You’re probably used to seeing them at first from a distance, a mass of uniformed humanity rounding a corner a few blocks away, or coming down a hill in a picturesque small southern Minnesota town.
You hear the thump of drums, metallic blare of trumpets. Colorful flags flow through the air like birds in flight. And the marchers — in neat, steady rows — make you stop and stare. How can you not?
Then quickly, as the band approaches — a drum major’s whistle blows, horns rise and snare drums rumble and rattle, and the Mankato Area 77 Lancers do what they do best: put on a street show under the sunshine of a summer parade.
That show might start in front of you but it will end a block away. It’s the nature of parade marching bands — a nod to their military roots. They march and move down the street, the prepared routine ending a block away from where it began. That’s how it always goes … except for this Saturday night.
The Lancers 2019 season will end Saturday with the group’s annual Final Concert in Bresnan Arena at Minnesota State University (there is also one last parade to catch: North Mankato’s Fun Days parade). And in what has become a Lancer tradition, Saturday night will have them transform a routine they’ve done hundreds of times on parade routes into one that can start and end in, well, a very short distance.
“What we’re working on right now is trying to condense our street show to fit it into a gym,” said Michael Thursby, director of the Mankato Area 77 Lancers.
Sounds like a tall order. Well, it is and it isn’t. For a group that just a few months ago started this routine from scratch, very little seems impossible.
In fact, this phenomenon is what draws young people to this organization in the first place.
Keely Schuck is the senior drum major this year. The first time she saw them was when she was five years old and her mom took her to an event called Pie in the Park (where both the Lancers and the Mankato Community Band perform).
“When you see the Lancers,” she said, “it stops you in you in your tracks.”
From that moment on, Keely says she was captivated by the Lancers. And when she had the chance to join the Lancer cadets — a feeder program for kids who aren’t old enough to join the Lancers — she signed up.
Five years ago she spent her first summer in the Lancers’ clarinet section. It was difficult at first, but she said it’s been nothing but positive ever since.
“My first year was, I think for everyone, kind of magical,” she said. “I look back on it really fondly.”
The seasons, she said, have all had their own personality. During her rookie year, she said, the show was called “Joy.” It featured songs from Disney’s Epcot Center and evoked powerful and positive emotions. Last year’s show was called “Magnificent 77” and had a western theme. During one memorable part, marchers took on cowboy personas, snarling and striking menacing poses. This year, the theme is “The Race,” and the Lancers’ uniforms and props are reminiscent of a day at a NASCAR race.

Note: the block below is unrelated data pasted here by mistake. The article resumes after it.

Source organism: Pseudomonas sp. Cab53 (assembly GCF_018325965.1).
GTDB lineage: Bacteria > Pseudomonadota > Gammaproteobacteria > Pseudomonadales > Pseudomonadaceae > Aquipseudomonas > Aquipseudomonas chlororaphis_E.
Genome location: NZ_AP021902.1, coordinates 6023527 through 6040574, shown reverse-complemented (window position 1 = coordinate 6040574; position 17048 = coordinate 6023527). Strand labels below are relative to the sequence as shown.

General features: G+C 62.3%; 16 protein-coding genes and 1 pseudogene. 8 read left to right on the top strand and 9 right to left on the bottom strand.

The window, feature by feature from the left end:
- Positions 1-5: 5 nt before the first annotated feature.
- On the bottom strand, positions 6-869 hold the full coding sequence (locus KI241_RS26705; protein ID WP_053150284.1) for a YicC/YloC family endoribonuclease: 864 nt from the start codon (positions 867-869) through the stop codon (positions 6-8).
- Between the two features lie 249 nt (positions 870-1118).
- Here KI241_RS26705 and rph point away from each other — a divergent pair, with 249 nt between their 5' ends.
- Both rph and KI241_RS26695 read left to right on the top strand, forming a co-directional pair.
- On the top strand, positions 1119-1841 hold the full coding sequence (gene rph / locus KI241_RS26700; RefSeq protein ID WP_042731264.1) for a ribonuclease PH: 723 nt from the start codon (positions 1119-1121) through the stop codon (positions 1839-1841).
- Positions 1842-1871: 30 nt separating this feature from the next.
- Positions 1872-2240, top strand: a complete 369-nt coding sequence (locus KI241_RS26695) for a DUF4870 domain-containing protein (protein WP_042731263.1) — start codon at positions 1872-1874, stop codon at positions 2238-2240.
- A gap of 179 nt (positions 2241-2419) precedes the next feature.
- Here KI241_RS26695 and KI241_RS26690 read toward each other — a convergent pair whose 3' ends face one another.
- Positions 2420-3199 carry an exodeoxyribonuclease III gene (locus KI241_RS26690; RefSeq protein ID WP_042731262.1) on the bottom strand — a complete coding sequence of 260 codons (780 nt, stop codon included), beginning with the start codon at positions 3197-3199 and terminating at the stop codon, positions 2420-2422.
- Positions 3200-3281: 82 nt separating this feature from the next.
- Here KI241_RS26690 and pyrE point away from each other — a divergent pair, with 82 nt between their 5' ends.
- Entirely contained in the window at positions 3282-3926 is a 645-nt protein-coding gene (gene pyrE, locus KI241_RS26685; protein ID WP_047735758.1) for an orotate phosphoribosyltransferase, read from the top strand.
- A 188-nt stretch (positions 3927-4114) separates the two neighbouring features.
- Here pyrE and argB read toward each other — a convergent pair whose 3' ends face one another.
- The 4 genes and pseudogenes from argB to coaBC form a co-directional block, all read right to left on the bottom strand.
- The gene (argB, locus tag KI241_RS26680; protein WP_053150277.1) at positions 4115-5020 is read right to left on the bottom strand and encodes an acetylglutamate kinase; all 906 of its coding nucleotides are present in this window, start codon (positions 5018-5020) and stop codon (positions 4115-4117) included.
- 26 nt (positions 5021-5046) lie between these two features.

“This year, with it being a race, with it being a car theme, there wasn’t really an emotion typically associated with that,” she said. “But I think we kind of found it, the drive inside of us, the push, and as a band we’ve really been able to dig into that.”
Few people have been a Lancer as long as Erin Olson. Because she had an older sibling in the band, she could have started a year earlier than most. But because the band was short handed, they allowed a few kids to start two years early. This is her seventh and final season.
She remembers attending parades when her older sister was a Lancer, and wanting some day to be in the band’s color guard.
Making friends, she said, has been the best part of being a Lancer. And while performing in highly competitive parades is nice — such as the biggest competitive parade in Alexandria — Erin prefers the ones closer to home.
“I enjoy (the Lake Crystal parade) the most and Fun Days, because you’re performing for your community,” she said.
Inevitably, rivalries crop up among the most competitive marching bands, and the Lancers certainly fall in that category. Over the years they’ve sparred in the streets with Park Center, Waconia, the 728 Cadets and Henry Sibley.
But while some feel the need to prevail over their foes, Olson says she sees it a bit differently.
“Some people think 728 and Waconia or anyone really who is winning (are our rivals). But I don’t know. I’ve talked to them all before when I’ve had the chance and they’re all really nice people,” she said. “I feel like you should be competing against yourself and being the best you can be rather than competing against other bands.”
Thursby says this season, his second as director, has been an “awesome” one.
“It really has been. It’s been fast — we designed it to be fast,” he said. “Going to Texas was awesome. It was a different experience for the students seeing a different culture than they’re used to.
“New students, new parents, a different experience,” he said. “It’s a fun organization to be around and that’s why i love teaching it.”